Editor's note: This article was published in Grand Traverse Scene magazine's Holidays 2018 issue. Pick up a free copy at area hotels, visitor's centers, chambers of commerce or at the Record-Eagle building on Front Street. Click here to read GT Scene in its entirety online.

The holidays of my youth began early on Thanksgiving with the muffled clanging of pans in the kitchen as my mother started to prepare the annual feast. Sometimes I stayed in my warm bed and waited for the first good smells from the oven to waft to my bedroom at the back of the house; other times I leaped up and ran, still in my nightgown, to help her cube bread for sage stuffing.

The excitement built all day, marked by tantalizing aromas permeating the house, the TV soundtrack of the Detroit Lions playing the Green Bay Packers and, if we were lucky, the first dusting of snow outside. Finally, in late afternoon, my grandparents arrived.

“Hello, little pooch,” my grandfather greeted our small dog as he gingerly patted her head from his place of honor in my father’s armchair. In the rocking chair opposite, my grandmother accepted a small glass of beer from my father, whose name, Gerald, she pronounced with a hard “G.” At some point shortly before dinner my grandfather sneaked off to the kitchen to spray whipping cream meant for the pumpkin pie directly into his open mouth.

Christmas dinner was much the same, only with ham instead of turkey. But the holiday excitement started earlier, with the baking of Christmas cookies — spritz, ginger, “snowballs” and fried “angels” dusted with powdered sugar — and the long-anticipated trip to the Christmas tree lot to pick out a fragrant evergreen.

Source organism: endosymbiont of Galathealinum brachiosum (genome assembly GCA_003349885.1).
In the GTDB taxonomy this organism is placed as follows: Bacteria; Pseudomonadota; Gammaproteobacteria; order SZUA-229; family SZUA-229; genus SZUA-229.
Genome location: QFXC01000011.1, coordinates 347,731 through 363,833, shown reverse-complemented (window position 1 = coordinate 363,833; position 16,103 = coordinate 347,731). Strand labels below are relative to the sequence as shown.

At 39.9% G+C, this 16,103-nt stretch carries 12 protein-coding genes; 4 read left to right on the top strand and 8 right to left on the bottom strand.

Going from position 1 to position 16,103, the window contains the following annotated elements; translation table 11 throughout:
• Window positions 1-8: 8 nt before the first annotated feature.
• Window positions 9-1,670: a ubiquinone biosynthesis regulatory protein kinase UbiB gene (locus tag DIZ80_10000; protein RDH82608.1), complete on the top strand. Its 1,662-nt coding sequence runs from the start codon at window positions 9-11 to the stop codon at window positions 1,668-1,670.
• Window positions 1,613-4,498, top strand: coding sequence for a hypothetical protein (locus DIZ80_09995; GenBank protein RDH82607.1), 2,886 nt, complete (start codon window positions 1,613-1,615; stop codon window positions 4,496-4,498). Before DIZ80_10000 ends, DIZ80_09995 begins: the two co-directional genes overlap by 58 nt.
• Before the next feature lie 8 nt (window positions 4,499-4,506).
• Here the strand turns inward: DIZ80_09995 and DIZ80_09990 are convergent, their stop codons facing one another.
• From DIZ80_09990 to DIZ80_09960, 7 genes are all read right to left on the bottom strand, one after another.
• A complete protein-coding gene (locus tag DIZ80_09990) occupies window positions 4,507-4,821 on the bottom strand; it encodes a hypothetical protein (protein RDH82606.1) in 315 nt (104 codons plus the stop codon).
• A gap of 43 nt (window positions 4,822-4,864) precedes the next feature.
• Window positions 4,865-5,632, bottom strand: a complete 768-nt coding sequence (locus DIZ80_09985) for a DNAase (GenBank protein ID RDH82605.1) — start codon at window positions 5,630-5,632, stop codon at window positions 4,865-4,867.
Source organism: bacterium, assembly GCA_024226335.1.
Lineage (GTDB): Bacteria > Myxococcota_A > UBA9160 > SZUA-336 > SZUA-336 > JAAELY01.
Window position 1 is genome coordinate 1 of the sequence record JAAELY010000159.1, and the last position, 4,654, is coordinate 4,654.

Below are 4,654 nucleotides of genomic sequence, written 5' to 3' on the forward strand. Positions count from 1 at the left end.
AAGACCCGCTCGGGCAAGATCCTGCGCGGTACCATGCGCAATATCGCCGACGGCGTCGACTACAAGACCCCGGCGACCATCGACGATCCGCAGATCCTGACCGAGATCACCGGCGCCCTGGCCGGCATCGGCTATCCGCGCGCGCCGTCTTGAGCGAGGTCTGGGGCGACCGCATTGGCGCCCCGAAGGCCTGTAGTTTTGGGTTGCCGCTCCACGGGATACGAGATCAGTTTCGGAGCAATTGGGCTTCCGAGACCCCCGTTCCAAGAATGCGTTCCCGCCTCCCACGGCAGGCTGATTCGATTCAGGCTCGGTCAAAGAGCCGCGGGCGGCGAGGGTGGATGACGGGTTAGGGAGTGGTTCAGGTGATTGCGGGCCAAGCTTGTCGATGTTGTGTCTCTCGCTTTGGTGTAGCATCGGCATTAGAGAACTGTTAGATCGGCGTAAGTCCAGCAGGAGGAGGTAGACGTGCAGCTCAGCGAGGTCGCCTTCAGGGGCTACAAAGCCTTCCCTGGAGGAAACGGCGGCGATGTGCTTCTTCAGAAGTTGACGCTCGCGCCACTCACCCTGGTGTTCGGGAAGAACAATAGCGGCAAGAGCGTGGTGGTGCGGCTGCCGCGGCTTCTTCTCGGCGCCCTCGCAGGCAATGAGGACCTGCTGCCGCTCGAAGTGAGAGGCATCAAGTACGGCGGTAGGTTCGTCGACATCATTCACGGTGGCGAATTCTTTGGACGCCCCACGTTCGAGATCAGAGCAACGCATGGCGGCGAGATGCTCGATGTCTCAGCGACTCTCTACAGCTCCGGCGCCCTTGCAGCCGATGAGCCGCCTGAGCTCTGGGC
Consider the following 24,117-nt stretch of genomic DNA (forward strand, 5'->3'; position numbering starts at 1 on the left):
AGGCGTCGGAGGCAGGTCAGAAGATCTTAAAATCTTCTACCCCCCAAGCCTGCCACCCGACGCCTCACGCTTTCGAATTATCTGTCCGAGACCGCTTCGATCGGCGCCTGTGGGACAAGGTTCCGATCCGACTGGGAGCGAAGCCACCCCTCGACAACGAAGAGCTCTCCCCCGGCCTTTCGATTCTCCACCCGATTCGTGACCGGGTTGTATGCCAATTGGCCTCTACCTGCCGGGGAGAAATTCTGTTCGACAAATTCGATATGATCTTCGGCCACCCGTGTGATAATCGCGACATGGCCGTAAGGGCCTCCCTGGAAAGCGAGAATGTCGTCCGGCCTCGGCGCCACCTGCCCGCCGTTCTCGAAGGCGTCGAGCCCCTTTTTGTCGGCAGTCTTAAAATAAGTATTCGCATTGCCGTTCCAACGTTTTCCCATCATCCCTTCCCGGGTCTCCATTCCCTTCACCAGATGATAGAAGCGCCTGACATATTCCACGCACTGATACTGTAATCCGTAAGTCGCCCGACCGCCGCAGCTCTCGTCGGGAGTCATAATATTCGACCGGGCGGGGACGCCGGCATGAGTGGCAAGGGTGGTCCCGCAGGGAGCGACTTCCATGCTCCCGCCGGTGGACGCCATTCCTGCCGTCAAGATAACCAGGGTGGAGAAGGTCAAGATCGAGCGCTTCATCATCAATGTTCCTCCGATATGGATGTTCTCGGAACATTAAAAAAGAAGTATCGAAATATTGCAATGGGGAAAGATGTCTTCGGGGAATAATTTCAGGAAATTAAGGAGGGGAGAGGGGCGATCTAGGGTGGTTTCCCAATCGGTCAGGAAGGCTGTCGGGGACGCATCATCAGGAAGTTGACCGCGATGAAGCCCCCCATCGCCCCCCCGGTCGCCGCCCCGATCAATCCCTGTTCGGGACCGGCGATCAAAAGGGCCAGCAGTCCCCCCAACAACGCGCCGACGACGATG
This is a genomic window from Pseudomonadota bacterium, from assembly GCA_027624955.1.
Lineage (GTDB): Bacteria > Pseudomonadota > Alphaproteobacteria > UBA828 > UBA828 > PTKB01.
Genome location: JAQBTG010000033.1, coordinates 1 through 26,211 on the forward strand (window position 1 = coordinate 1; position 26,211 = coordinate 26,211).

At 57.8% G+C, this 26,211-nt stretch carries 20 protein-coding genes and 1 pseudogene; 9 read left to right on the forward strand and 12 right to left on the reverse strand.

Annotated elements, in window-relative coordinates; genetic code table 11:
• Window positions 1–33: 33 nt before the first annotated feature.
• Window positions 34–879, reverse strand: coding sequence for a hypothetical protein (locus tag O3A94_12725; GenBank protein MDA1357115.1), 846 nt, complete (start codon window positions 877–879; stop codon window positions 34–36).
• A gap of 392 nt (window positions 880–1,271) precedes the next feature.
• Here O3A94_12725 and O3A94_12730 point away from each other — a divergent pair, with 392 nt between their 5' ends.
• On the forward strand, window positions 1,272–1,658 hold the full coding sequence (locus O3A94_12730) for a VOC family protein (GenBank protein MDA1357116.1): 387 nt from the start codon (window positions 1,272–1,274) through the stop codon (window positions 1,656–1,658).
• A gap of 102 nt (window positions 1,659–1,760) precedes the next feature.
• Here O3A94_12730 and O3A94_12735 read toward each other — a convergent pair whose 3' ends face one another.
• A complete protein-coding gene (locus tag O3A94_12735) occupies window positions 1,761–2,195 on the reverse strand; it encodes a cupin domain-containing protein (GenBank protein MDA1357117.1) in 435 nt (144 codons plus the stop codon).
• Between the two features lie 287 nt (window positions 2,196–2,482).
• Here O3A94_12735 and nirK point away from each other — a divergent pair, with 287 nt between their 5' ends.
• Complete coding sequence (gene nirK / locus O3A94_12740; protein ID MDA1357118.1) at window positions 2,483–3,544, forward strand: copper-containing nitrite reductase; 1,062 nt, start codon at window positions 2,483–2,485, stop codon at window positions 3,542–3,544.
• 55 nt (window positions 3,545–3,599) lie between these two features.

Not normally patient, my father took his time, debating the merits of each tree before finally choosing just the right Douglas fir. Back home he maneuvered it into its red-and-green stand, strung it with multi-colored lights — both accompanied by much muttering — and fetched the boxes of blown-glass ornaments from the attic. Then he settled down in his armchair to supervise the decorating, making sure the ornaments were evenly distributed and that the aluminum tinsel hung freely, a single strand to a branch.

On Christmas Eve he sometimes supervised the spiking of eggnog while my mother set out bowls of mixed nuts in their shells and the kind of hard, filled candy you can only find now at “old-fashioned” general stores. Then they plugged in the tree lights, turned off the overheads and played “The Little Drummer Boy” on the big stereo as we gazed at the twinkling tree. Magic.

My youth is long over, but the holidays still hold their magic for me. I love the reverent carols, the spicy aromas, the glow of lights, the general good cheer, and the warmth of hearth, home and family. And, of course, the blanket of snow that transforms our scenic landscape into a winter wonderland.

In these pages we share some of our favorite holiday traditions, from artfully blown and painted glass ornaments to the perfect Christmas tree, from shopping at holiday art and craft markets to baking and decorating gingerbread. We take you to Charlevoix for Christmas at “the Castle” and to Cross Village for a holiday open house that embraces visitors.

We introduce you to chefs whose eggnog cocktails and vegan holiday feasts will inspire your celebrations, and offer suggestions for great local books for gift-giving.

Finally, Chris Smith shares his own holiday memories in a special essay.

Wishing you and yours happy holidays!

— Marta Hepler Drahos